To respond to the original poster, I am suggesting that some people who take longer to daven might be attempting to engage in this mindful renewal of service through concentrating on the significance of what they're saying. This goes way beyond merely knowing what the words mean and what's coming next.

Additionally, some people who take a long time to daven may just be mindful of the correct pronounciation of the words. It actually does take a great deal of concentration and some extra time to make sure every letter is pronounced clearly, distinctly, and correctly, and that in and of itself is a new challenge every day. When standing before the King of kings of kings, it's generally a good idea to avoid carelessly mumbling and slurring one's words just for the sake of whipping through them as fast as possible.

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Maybe תלמוד בבלי ברכות דף כח עמוד ב רבי אליעזר אומר: העושה תפלתו קבע אין תפלתו תחנונים. –  Double AA Aug 17 '12 at 23:18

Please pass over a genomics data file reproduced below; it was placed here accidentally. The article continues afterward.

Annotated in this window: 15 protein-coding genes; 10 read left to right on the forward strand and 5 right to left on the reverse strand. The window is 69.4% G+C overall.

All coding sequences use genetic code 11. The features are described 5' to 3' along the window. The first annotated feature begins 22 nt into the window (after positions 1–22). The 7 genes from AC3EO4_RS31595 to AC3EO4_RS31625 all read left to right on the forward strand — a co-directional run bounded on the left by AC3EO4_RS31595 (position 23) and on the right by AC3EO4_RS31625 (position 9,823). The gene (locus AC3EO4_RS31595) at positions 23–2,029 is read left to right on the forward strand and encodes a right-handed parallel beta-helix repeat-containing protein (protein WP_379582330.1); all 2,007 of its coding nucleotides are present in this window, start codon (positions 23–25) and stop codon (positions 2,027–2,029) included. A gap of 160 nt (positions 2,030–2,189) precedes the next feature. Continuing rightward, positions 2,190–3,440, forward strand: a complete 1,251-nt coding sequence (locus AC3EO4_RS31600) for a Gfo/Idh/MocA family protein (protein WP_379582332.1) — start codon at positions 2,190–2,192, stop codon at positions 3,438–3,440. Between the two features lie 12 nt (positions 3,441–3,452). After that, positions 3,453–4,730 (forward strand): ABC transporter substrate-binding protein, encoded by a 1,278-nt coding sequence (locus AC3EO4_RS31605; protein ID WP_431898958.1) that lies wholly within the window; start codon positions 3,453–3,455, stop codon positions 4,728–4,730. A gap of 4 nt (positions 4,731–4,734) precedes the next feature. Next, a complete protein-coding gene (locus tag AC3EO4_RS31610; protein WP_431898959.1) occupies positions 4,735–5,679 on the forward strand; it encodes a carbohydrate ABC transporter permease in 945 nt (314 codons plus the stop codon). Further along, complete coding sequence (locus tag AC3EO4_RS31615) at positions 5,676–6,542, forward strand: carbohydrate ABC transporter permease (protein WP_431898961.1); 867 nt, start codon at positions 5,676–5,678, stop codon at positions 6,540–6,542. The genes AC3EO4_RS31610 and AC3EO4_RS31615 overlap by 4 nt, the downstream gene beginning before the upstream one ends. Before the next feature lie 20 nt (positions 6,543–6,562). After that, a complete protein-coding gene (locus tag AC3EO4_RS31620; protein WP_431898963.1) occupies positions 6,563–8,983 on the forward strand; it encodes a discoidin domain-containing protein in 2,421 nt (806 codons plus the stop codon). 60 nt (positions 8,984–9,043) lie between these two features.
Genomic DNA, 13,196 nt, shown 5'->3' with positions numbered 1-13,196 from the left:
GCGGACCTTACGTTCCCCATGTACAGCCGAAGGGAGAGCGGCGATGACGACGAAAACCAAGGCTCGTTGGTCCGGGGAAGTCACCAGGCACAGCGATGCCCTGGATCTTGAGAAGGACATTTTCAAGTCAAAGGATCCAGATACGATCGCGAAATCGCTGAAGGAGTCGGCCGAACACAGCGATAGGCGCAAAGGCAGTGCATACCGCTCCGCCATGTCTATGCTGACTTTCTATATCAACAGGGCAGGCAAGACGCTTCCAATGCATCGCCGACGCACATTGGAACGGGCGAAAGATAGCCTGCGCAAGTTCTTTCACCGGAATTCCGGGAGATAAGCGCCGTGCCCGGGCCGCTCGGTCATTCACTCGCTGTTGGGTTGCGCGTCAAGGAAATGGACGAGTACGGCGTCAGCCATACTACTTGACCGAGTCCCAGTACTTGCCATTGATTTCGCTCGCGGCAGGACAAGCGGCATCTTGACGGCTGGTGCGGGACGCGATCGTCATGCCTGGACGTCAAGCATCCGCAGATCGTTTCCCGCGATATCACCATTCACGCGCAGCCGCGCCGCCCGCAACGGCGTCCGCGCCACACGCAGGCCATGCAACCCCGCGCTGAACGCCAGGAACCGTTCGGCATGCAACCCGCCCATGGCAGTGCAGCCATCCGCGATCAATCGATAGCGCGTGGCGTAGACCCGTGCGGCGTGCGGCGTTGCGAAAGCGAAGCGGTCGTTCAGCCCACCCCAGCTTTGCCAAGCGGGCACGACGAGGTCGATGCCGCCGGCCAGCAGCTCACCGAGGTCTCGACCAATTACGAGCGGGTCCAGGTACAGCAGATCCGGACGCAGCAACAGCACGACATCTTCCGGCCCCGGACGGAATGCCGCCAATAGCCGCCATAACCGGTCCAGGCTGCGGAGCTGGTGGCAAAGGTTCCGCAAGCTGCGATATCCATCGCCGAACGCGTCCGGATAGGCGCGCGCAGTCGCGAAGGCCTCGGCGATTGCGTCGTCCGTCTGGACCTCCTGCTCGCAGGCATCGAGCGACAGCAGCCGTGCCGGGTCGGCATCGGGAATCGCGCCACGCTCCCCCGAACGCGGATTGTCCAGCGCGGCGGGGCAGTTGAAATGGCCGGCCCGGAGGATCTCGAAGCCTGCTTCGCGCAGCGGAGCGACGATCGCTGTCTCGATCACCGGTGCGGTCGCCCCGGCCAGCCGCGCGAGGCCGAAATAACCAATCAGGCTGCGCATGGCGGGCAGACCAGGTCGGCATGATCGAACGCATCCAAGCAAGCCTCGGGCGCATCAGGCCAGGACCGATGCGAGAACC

I can't remember if this teaching comes from a chassidishe sefer or the Talmud It's in the Shulchan Aruch, laws of Shema — "vehayu hadevarim ha'eileh asher anochi metzavecha HAYOM al levavecha" –  b a Aug 17 '12 at 23:18
    
See Brachos 63b that one who missed shma once is like he never read it. –  Shmuel Brin Aug 19 '12 at 5:44

Davening is about connection, we are during Davening connecting with Hashem.

When you try to connect with someone, it's not just about the words, rather it's about the feeling behind the words. The same goes with Davening, we try to not only understand the words but generate a feeling of love and fear of Hashem, this takes time.

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You are posting a lot of very heartfelt answers to a lot of questions. Have you the ability to cite sources to support any of them? If so, your scores will go up in line with the improved quality of the answers. –  Seth J Aug 21 '12 at 2:21
    
i definitely will try :) i mostly answer questions when i have a few minutes break from work (so i don't have Sforim with me to look up - it's mostly from memory) –  pzkd Aug 21 '12 at 15:24
    
Try Hebrewbooks.org. –  Seth J Aug 21 '12 at 15:42
    
Thanks! it takes very long to browse some of the sforim there (and i'm used to certain new prints which allows me to find things quicker) –  pzkd Aug 21 '12 at 15:46

At about 9 minutes into this video, R' Aryeh Kaplan, ZT"L, discusses how a meditative 'Amidah would be slower, and how this would afford the person praying the opportunity to connect to the Divine.